So let's talk about the house. My house. As part of my coping with the divorce, I threw shit out. As you can imagine, and the shrink affirmed this, that kind of thing is common after a dissolution of marriage. I had the walls painted over. I replaced light fixtures. I bought so much new stuff that my UPS man came to the conclusion that I was a crazy shut-in. (Yes, I did all the buying online. Another part of my coping: swearing off human contact whenever it was in my power to do so.)
Mr. UPS showed up one day when I was doing a bang-up job of overhauling the garage. “You sure do get a lot of packages,” he said, depositing the day’s haul on my driveway.
Starting to unpack the lampshades, throw pillows, bedsheets, and—wait for it—king-sized box spring, I replied, “Yeah. I need some stuff.” (I’m still waiting for Overstock or Amazon to send me a Really Damn Valued Customer plaque. It took me all of three months to employ my Prime membership alone to the tune of $5000. My sister, Lauren, said she knew that I had gone too far when I bought the deep fryer. My friend, Jim, said it was the emergency generator that signaled A Problem.)
Throughout the house I added new color. I bought new drapes. Fresh accent furniture. And as I was doing some redecorating here and there I realized that I don’t want to just like my baubles and whatnot on the walls; I want to love them. I believe that if you’re going to put some kind of decor in your home you ought to have more than one reason to put it there. “I like it” doesn't cut it for me.
Allow me to explain. With photos. Note: I don’t pretend to be a photographer. These photos’ll suck. But they aren’t here to be pretty. They’re here to illustrate a point. In fact, I’m going to illustrate the hell out of my point. (And really, don't you get a zing up your spine when you're invited to enjoy a little voyeurism and see into a stranger's home? This ain't some pretentious design blog. This here's my real life, and it's not designed to impress you. It's designed to please me.)
I want parts of my house to be playful. So I placed a print of Picasso's La Toilette over the guest toilette. I put a 9" praying mantis over the door in my office. I have hands sprouting out of my dresser and the buffet. There's a bright little giraffe my sister, Cat, named Horace on drape duty. And do you remember how in Annie Oliver Warbucks said to hang DaVinci's Mona Lisa in his bathroom? Well I thought he had a pretty good idea, so put my own spin on the concept and hung a print of Warhol's Mona Lisa in my half bath as a playful nod to a cultural reference.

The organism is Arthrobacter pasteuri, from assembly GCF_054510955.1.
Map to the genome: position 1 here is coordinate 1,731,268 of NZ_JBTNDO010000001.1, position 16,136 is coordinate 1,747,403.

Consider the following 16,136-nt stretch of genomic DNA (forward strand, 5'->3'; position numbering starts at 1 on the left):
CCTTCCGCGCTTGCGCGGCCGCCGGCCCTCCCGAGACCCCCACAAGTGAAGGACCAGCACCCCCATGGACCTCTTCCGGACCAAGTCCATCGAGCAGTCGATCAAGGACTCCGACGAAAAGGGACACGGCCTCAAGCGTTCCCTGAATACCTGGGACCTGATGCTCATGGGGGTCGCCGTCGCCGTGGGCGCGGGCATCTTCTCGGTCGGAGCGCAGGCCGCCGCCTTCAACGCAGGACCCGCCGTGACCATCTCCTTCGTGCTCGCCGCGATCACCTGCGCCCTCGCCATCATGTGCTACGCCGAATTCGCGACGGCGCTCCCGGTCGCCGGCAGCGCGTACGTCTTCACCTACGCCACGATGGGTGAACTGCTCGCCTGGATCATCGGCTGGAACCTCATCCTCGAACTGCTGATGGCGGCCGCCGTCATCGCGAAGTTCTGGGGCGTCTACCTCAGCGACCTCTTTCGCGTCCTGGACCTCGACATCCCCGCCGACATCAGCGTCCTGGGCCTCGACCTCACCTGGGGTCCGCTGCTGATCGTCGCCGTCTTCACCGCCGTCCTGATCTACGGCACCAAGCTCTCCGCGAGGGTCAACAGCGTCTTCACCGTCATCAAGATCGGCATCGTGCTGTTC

I don't have a fascination with death. Or do I? I'm attracted to the macabre. The wire crow sculpture floating ominously over a bookcase. A full-size skeleton in the Bikram version of Trikonasana, posing beneath a print of the Zombieland rules. One of my favorite paintings: Picasso's Guernica. Virgil's exhortation to live. Yeah, it's all undeniably creepy. But all of it's also charmingly grotesque reminders that I'd best do me some living, for something gnarly lurks.
It's rare that I'm sentimental. But from time to time, I do land there. I collect green glass 'cause it's pretty, but I also have pieces that are sentimental. Gifts from friends. A piece that belonged to my great grandmother.
There are all of two photos on my walls. Count 'em. Two. They're a perfect depiction of my favorite people on the planet: my sissies. And a sentimental kicker: the photog was our dear friend, Ash.
That print in the kitchen reads "Have Tea and Let it Be." It's a nice reminder, sure, but the sentimental me keeps it because my Rabid-friend asked me to make it, and when I see it I think of her, one of the best things that's ever happened to me.
I picked the metal seagulls 'cause they look cool but also 'cause I grew up in Utah, and if you grow up in Utah you can't escape without some knowledge of gulls. Those birds over my bed remind me of my roots.
(Hey do you see that green Jesus bust? Affectionately, I call him Greesus.)
I have much of my own "work" hanging in the house. Here are some. But there are more. My typographic stuff hangs in my office, bathrooms, hallways, any space really. I like their style. (I better—I designed them.) A few have good reminders. And they inspire confidence; when I'm not feeling capable of creativity, I can look on my walls and see that, hey, I've got some game.
This place is mine. I want to be able to walk through my house and see more than what pleases my eye. I want to be tickled. I want to remember. I might need to be encouraged. So I rolled up my sleeves and put my walls to work.
*Yup. You read that right. Break-up email. Here’s the bad news: if you read this blog, you’re going to hear about Le Divorce. A lot probably. Here’s the good news: post after post you’re going to pick up little details that boggle the mind and tell Le Story. It’ll be like a treasure hunt! The even better news: I may have found my breaking point, but I’m not broken.
My story isn’t one designed to garner pity. Oh, you’ll feel the pity all right. You’ll experience outrage. You’ll be incredulous. And if I do my job in relaying the tale just as I experienced it, there’s a good chance that you’ll feel sad. But again, the telling really isn't for you. It's for me. My ma calls me her phoenix daughter, and, yes, it’s a shame that there were ashes to rise from, but trust me, dear reader, rise I did. I am. I still do.